References Anastasi, A., V. Erspamer and M. Bucci, 1971, Isolation and structure of bombesin and alytensin, two analogous active peptides from the skin of the European amphibians Bombina and Alytes, Experientia 27, 166. Broccardo, M. and A. Cardamone, 1985, The effect of a new amphibian peptide, LeuSphyllolitorin, on thermoreguration in the rat, Peptides 6, 99.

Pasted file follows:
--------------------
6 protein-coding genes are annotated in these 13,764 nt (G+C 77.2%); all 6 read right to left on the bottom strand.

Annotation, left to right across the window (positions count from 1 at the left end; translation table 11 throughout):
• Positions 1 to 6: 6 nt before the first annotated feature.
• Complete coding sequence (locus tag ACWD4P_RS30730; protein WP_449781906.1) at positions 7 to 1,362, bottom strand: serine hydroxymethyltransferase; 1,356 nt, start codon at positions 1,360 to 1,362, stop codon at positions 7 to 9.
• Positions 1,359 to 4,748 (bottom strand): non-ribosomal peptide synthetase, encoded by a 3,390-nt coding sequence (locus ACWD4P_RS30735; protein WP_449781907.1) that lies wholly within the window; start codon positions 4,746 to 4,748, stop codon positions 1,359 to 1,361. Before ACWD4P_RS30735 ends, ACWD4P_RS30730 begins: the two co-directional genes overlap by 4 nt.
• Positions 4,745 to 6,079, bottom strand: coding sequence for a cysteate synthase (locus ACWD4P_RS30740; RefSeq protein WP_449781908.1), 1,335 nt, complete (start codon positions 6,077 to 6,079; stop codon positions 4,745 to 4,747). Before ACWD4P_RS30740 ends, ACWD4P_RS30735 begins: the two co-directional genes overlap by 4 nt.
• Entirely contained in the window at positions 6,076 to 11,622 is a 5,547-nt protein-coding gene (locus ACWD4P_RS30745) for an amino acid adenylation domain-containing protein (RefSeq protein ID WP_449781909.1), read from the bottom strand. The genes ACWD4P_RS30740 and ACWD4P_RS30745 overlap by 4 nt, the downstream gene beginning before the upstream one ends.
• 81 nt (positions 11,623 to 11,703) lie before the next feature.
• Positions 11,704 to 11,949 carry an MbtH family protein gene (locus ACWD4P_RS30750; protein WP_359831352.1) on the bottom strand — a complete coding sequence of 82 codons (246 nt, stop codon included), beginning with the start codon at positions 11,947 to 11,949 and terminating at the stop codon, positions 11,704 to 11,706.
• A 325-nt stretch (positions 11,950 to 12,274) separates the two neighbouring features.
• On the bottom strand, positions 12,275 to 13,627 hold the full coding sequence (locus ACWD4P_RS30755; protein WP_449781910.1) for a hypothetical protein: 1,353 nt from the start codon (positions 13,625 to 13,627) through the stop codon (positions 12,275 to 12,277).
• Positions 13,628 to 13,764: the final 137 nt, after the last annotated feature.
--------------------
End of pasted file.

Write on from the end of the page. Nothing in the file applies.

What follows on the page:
Broccardo, M., G. Falconieri Erspamer, P. Melchiorri and L. Negri, 1975, Relative potency of bombesin-like peptides, Br. J. Pharmacol. 55, 221. Cowan, A., 1988, New bombesin antagonist shown to have 'encouraging profile', Trends Pharmacol. Sci. 9, 1. Coy, D.H., P. Heinz-Erian, N.-Y. Jiang, Y. Sasaki, J. Taylor, J.-P. Moreau, W.T. Wolfrey, J.D. Gardner and R.T. Jensen, 1988, Probing peptide backbone function in bombesin. A reduced peptide bond analogue with potent and specific receptor antagonist activity, Biol. Chem. 263, 5056. Falconieri Erspamer, G., C. Severini, V. Erspamer, P. Melchiorri, G.D. Fave and T. Nakajima, 1988, Parallel bioassay of 27 bombesin-like peptides on 9 smooth muscle preparations. Structure-activity relationships and bombesin receptor subtypes, Reg. Pept. 21, 1. Heinz-Erian, P., D.H. Coy, N. Tamura, S.W. Tones, J.D. Gardner and R.T. Jensen, 1987, [D-Phe12].bombesin analogues: a new class of bombesin receptor antagonists, Am. J. Physiol. 252, G439. McDonald, T.J., H. Jornvall, L. Niisson, M. Vange, M. Ghatei, S.R. Bloom and V. Mutt, 1979, Characterization of a gastrin releasing peptide from porcine non-antral gastric tissue, Biochem. Biophys. Res. Commun. 90, 227. Minamino, N., K. Kangawa and H. Matsuo, 1983, Neuromedin B: A novel bombesin-like peptide identified in porcine spinal cord, Biochem. Biophys. Res. Commun. 114, 541. Minamino, N., K. Kangawa and H. Matsuo, 1984a, Neuromedin C: A bombesin-like peptide identified in porcine spinal cord, Biochem. Biophys. Res. Commun. 119, 14. Minamino, N., K. Kangawa and H. Matsuo, 1984b, Neuromedin B is a major bombesin-like peptide in rat brain: regional distribution of neuromedin B and neuromedin C in rat brain, pituitary and spinal cord, Biochem. Biophys. Res. Commun. 124, 925. Mukai, H., K. Kawai, Y. Suzuki, K. Yamashita and E. Munekata, 1987, Stimulation of dog gastropancreatic hormone release by neuromedin B and its analogues, Am. J. Physiol. 252, E765. Rivier, J.E. and M.R. Brown, 1978, Bombesin, bombesin analogues, and related peptides: effects on thermoregulation, Biochemistry 17, 1766. Sutton, R.E., G.F. Koob, M. Le Moal, J. Rivier and W. Vale, 1982, Corticotropin releasing factor produces behavioral activation in rats, Nature 297, 331. Van Wimersma Greidanus, Tj.B., D.K. Donker, F.F.M. Van Z!nnicq Bergmann, R. Bekenkamp, C, Maigret and B. Spruijt, 1985a, Comparison between excessive grooming induced by bombesin or by ACTH: the differential elements of grooming and development of tolerance, Peptides 6, 369. Van Wimersma Greidanus, Tj.B., D.K. Donker, R. Walhof, J.C.A. Van Grafhorst, De Vries, S.J. Van Schaik, C. Maigret, B.M. Spruijt and D.L. Colbern, 1985b, The effect of neurotensin, naloxone and haloperidol on elements of excessive grooming behavior induced by bombesin, Peptides 6, 1179. Van Wimersma Greidanus, Tj.B. and C. Maigret, 1988, Grooming behavior induced by substance P, Eur. J. Pharmacol. 154, 217. Yanaihara, C., A. Inoue, T. Mochizuki, J. Ozaki, H. Sato and N. Yanaihara, 1980, Bombesin-like immunoreactivity in mammalian tissues, Biomed. Res. 1, 96. Yanaihara, N., C. Yanaihara, T. Mochizuki, K. Iwahara, T. Fujita and T. Iwanaga, 1981, Immunoreactive GRP, Peptides 2 (Suppl. 2), 185. Yasuhara, T., T. Nakajima, K. Nikihara, C. Yanaihara, N. Yanaihara, V. Erspamer and G..Falconieri Erspamer, 1983, Two new frog skin peptides, phyllolitorins, of the bombesin-ranatensin family from Phyliomedusa sauvagei, Biomed. Res. 4, 407.